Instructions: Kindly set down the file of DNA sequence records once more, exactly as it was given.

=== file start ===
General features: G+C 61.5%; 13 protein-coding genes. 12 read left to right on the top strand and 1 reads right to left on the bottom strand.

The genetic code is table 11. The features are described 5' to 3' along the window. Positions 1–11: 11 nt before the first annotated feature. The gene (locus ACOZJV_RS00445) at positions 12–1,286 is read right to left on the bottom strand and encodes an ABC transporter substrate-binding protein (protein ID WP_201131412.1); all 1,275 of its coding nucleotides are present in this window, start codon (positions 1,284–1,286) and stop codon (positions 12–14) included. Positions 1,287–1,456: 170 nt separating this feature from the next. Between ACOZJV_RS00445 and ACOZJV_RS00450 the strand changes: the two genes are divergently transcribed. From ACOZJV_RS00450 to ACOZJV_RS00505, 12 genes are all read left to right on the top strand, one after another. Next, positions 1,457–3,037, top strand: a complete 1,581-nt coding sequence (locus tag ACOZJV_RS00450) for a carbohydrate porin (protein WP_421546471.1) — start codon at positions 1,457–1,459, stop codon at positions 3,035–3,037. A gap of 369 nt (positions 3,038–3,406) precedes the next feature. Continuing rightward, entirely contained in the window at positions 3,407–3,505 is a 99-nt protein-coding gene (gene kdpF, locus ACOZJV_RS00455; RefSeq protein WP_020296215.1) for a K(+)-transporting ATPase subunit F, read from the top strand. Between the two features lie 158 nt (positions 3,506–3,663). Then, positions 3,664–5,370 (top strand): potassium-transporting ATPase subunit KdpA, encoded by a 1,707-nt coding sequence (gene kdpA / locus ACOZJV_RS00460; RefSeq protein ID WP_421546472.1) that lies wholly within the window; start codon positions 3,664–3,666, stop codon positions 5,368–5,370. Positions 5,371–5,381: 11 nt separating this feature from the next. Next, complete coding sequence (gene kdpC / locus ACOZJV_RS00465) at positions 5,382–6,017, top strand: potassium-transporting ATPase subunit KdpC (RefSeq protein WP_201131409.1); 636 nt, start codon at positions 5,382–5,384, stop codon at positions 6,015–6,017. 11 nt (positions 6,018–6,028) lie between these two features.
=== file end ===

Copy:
General features: G+C 61.5%; 13 protein-coding genes. 12 read left to right on the top strand and 1 reads right to left on the bottom strand.

The genetic code is table 11. The features are described 5' to 3' along the window. Positions 1–11: 11 nt before the first annotated feature. The gene (locus ACOZJV_RS00445) at positions 12–1,286 is read right to left on the bottom strand and encodes an ABC transporter substrate-binding protein (protein ID WP_201131412.1); all 1,275 of its coding nucleotides are present in this window, start codon (positions 1,284–1,286) and stop codon (positions 12–14) included. Positions 1,287–1,456: 170 nt separating this feature from the next. Between ACOZJV_RS00445 and ACOZJV_RS00450 the strand changes: the two genes are divergently transcribed. From ACOZJV_RS00450 to ACOZJV_RS00505, 12 genes are all read left to right on the top strand, one after another. Next, positions 1,457–3,037, top strand: a complete 1,581-nt coding sequence (locus tag ACOZJV_RS00450) for a carbohydrate porin (protein WP_421546471.1) — start codon at positions 1,457–1,459, stop codon at positions 3,035–3,037. A gap of 369 nt (positions 3,038–3,406) precedes the next feature. Continuing rightward, entirely contained in the window at positions 3,407–3,505 is a 99-nt protein-coding gene (gene kdpF, locus ACOZJV_RS00455; RefSeq protein WP_020296215.1) for a K(+)-transporting ATPase subunit F, read from the top strand. Between the two features lie 158 nt (positions 3,506–3,663). Then, positions 3,664–5,370 (top strand): potassium-transporting ATPase subunit KdpA, encoded by a 1,707-nt coding sequence (gene kdpA / locus ACOZJV_RS00460; RefSeq protein ID WP_421546472.1) that lies wholly within the window; start codon positions 3,664–3,666, stop codon positions 5,368–5,370. Positions 5,371–5,381: 11 nt separating this feature from the next. Next, complete coding sequence (gene kdpC / locus ACOZJV_RS00465) at positions 5,382–6,017, top strand: potassium-transporting ATPase subunit KdpC (RefSeq protein WP_201131409.1); 636 nt, start codon at positions 5,382–5,384, stop codon at positions 6,015–6,017. 11 nt (positions 6,018–6,028) lie between these two features.